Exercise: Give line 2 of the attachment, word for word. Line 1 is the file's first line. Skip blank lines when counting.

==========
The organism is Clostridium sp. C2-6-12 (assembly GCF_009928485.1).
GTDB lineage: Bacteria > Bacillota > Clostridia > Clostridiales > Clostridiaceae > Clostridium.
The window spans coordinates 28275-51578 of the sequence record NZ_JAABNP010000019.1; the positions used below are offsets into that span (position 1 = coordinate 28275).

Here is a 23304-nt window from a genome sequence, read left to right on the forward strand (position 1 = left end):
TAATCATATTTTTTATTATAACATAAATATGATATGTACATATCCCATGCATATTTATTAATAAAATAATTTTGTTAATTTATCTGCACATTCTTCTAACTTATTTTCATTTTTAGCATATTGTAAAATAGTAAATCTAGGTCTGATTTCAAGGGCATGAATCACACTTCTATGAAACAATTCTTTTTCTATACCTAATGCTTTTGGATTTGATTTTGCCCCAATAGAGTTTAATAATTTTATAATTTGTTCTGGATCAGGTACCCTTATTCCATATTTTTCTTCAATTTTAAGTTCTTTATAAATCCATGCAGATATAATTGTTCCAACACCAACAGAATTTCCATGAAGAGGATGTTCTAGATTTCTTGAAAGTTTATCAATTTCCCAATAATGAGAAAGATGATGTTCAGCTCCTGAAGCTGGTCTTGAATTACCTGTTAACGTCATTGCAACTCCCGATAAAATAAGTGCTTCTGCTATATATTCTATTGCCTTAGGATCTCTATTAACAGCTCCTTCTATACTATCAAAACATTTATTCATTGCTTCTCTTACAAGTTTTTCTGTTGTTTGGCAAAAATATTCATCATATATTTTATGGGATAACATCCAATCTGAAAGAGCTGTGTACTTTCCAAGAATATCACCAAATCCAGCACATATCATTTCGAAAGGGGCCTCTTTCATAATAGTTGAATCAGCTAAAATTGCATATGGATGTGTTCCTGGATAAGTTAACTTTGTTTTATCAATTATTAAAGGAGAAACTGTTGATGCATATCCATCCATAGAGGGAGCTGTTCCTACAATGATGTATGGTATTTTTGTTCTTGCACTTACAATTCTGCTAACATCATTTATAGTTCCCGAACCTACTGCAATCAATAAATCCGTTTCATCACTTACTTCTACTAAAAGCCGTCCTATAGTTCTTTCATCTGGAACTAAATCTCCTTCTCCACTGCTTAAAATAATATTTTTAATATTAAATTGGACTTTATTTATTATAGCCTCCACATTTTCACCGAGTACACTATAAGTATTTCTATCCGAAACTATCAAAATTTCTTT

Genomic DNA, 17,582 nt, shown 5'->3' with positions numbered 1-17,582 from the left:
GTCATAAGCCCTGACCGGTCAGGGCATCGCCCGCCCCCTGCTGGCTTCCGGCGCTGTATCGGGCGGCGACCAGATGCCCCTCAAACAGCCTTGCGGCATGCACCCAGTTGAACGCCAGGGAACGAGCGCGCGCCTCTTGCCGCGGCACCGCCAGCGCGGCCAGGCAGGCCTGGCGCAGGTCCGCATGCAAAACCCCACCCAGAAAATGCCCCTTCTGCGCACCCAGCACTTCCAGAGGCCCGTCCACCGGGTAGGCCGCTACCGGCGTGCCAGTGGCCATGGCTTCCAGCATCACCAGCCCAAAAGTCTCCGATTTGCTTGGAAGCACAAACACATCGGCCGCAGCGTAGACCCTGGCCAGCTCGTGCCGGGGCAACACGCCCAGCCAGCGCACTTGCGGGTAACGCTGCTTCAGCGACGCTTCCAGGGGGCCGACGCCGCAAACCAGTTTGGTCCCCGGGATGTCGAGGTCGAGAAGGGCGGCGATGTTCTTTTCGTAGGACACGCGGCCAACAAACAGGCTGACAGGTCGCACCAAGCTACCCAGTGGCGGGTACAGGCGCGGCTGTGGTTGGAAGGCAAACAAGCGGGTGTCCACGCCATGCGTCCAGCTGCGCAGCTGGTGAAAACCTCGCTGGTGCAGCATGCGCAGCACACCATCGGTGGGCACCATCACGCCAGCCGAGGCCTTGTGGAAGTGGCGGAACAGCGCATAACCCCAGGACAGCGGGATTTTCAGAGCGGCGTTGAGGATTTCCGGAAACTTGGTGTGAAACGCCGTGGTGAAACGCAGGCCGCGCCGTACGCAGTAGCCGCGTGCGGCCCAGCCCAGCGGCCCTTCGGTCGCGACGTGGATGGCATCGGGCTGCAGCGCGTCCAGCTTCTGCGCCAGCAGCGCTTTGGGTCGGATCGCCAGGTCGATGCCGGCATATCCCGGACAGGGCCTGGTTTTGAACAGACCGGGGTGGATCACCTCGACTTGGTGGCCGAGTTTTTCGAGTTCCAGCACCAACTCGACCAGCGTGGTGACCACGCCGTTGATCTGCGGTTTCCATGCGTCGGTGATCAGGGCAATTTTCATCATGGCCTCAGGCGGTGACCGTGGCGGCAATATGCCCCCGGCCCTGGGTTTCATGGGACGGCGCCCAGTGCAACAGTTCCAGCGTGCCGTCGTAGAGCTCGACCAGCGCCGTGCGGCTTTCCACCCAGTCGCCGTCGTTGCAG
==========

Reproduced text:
GTDB lineage: Bacteria > Bacillota > Clostridia > Clostridiales > Clostridiaceae > Clostridium.